After 4.2 innings, six hits, seven runs and two walks, VanAllen gave way for Abe Woody to take over the mound. Werner said Baylor started to gain confidence when Woody began to close the door on the Tulane offense. Over 4.1 innings, the relief pitcher allowed only two hits off the Green Wave bats. Smith and Johnigan said Woody had always been a consistent competitor.
“When we recruited Abe, he was kind of a shortstop-pitcher,” Smith said. “He hadn’t pitched a lot … but Abe’s best tool was his arm. He had a good live fastball. He threw from really more of a three-quarter squat — it wasn’t a normal, typical flat, so from a hitter’s perspective, they didn’t see that kind of arm all the time.”
With Woody keeping the Tulane hitters at bay, it was time for Baylor’s offense to get creative. The Bears scored three runs in the seventh, starting with a run by shortstop Paul Witt on a wild pitch. Second baseman Michael Griffin then drove in Sevigny with a double and came around to score on a single by first baseman Kyle Reynolds.
In the eighth, right fielder Seth Fortenberry and Witt got on base with back-to-back singles off Tulane reliever Daniel Latham. With Sevigny at the plate, the Baylor base runners took the chance on a double steal and pulled it off, coming in to score on Griffin’s bouncing two-run single in the next at-bat. Smith said going for the steal was a decision he made knowing the risks, but he knew it was what it would take for the Bears to have a chance.
“We weren’t going to get two or three hits an inning. That wasn’t who we were as an offense,” Smith said. “So, we’ve got two guys that can run on, and I thought it was there.”
Smith said his decision even drew criticism from Harold Reynolds, who was calling the game for ESPN, but it paid off and Griffin allowed Fortenberry and Witt to score, cutting the lead to two. Reynolds came into the dugout the next day to apologize for “bad mouthing” the Bears. Smith said it hadn’t really mattered to them. They were just trying to win.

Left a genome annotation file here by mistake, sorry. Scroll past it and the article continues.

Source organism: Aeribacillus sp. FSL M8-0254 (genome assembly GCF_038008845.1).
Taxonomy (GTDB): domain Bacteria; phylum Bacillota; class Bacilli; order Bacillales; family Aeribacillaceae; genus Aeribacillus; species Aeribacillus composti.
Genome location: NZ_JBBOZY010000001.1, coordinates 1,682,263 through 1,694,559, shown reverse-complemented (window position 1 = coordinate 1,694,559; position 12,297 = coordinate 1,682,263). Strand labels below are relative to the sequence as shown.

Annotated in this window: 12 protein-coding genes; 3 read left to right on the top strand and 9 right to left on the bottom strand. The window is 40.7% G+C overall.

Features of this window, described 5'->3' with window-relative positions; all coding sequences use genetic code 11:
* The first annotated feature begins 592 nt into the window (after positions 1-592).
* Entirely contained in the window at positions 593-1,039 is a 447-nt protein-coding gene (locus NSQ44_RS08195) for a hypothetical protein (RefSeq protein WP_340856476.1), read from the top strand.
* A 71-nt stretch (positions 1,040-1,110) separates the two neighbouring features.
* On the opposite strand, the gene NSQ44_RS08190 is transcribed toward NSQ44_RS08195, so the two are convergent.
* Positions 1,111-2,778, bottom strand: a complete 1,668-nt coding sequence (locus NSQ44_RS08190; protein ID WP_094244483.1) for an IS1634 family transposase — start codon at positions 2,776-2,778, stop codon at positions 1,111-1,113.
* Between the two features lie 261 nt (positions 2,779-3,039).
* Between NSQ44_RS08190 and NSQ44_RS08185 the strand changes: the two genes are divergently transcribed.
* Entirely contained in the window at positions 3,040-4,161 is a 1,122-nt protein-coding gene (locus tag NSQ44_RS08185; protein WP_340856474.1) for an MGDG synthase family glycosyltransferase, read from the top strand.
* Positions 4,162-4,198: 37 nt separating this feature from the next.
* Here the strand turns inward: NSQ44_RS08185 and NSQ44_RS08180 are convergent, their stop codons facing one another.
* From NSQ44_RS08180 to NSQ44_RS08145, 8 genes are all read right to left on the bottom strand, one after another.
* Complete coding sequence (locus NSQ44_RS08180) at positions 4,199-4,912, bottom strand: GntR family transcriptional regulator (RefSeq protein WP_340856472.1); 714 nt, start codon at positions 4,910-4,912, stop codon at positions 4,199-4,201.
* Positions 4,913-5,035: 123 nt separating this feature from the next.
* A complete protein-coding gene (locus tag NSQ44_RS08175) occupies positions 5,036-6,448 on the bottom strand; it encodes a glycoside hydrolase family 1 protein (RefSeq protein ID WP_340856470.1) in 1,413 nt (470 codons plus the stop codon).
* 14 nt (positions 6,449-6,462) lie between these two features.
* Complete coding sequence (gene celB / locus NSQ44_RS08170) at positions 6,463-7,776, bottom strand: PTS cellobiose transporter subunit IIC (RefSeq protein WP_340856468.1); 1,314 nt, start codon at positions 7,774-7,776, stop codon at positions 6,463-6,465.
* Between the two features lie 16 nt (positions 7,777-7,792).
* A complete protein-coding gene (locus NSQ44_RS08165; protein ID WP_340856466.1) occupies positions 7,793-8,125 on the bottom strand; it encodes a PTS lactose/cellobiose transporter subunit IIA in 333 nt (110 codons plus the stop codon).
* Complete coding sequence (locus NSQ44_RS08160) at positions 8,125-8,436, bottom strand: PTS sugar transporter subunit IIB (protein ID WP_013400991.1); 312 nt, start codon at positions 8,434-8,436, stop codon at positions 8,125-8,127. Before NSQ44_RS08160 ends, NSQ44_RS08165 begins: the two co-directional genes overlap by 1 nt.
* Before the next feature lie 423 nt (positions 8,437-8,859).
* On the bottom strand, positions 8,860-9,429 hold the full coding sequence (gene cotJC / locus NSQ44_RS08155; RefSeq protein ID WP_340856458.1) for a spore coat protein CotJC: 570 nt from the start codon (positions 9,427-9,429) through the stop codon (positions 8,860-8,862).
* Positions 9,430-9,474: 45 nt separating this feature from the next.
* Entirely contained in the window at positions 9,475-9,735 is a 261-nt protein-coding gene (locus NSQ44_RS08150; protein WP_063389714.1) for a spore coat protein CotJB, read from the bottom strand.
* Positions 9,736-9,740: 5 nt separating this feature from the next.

The score was 7-5 in favor of the Green Wave in the bottom of the ninth inning. Baylor veteran catcher Josh Ford earned a leadoff single that spelled the end of Latham’s outing in relief. Tulane sent in Sean Morgan who immediately gave up a single to Baylor left fielder Reid Brees, the younger brother of New Orleans Saints quarterback Drew Brees.
Then came the moment that shifted the momentum in Baylor’s favor. Designated hitter Zach Dillon stepped up to the plate and squared around to bunt.
“I can still picture that fake bunt,” Werner said. “[Dillon] pulls back at the last minute and then just slashes it down the first base line for the double.”
Dillon’s hit bounced over first, giving Mandel, who came in to pinch run for Ford, enough time to reach home and cut the lead to one. With Brees at third and Dillon at second, Brandon Gomes replaced Morgan and walked third baseman Kevin Russo to load the bases and then got Fortenberry out on a fly ball.
Witt came up to the plate, living the moment that every ball player dreams of (or dreads). Bottom of the ninth, bases loaded, one out, Baylor’s fate lying on the handle of his bat, Witt sent a hopping tailor-made double-play ball straight to second base.
Brees came home as Tulane second baseman Joe Holland stepped on the second-base bag and turned to throw to first. Dillon was heading to third, looking to find the ball as he rounded the bag. Johnigan, who was coaching third base in that game said it was a big-time moment because of Dillon’s baseball smarts.
“One of the things you teach your base runners is that when they get to third base, and they’re not going to score, to find the ball immediately,” Johnigan said. “[Dillon] got to third, and he turned and found the ball immediately, saw that it got past the first baseman and went to the screen… he reacted immediately to get to home plate.”
Holland’s throw to first went out wide. First baseman Micah Owings hurried after the ball and threw home. But it was too late. Dillon had already scored the winning run and Rosenblatt Stadium erupted.
The Bears would get knocked out of the tournament by the Longhorns in a 4-3 loss, but their comeback win against a talented Tulane squad, which later came to be known as “The Miracle on 13th Street,” has gone down in history as Baylor baseball’s most memorable game. Werner said it was the most fun he had covering a Baylor baseball game, and that it was funny that out of all of all the years and out of all the squads that could have made it to Omaha, it was the team that everybody counted out that broke the drought.
“I remember Steve Smith saying at the end of that  season, ‘I’ll take my chances with these guys next year,’” Werner said.
The Bears haven’t made it back to Omaha since, but that, folks, is just baseball sometimes.
“There’s just so many variables in the game that you can’t control,” Smith said. “As a coach, it’s a very difficult thing because there’s just very little you can do. As a player, you try to get a good pitch, put a good swing on it … You can do all the right things in a game and still lose. I’m sure Tulane feels like that. You know, they didn’t do anything wrong in that game. We just did a few things right and we got the last at-bat.”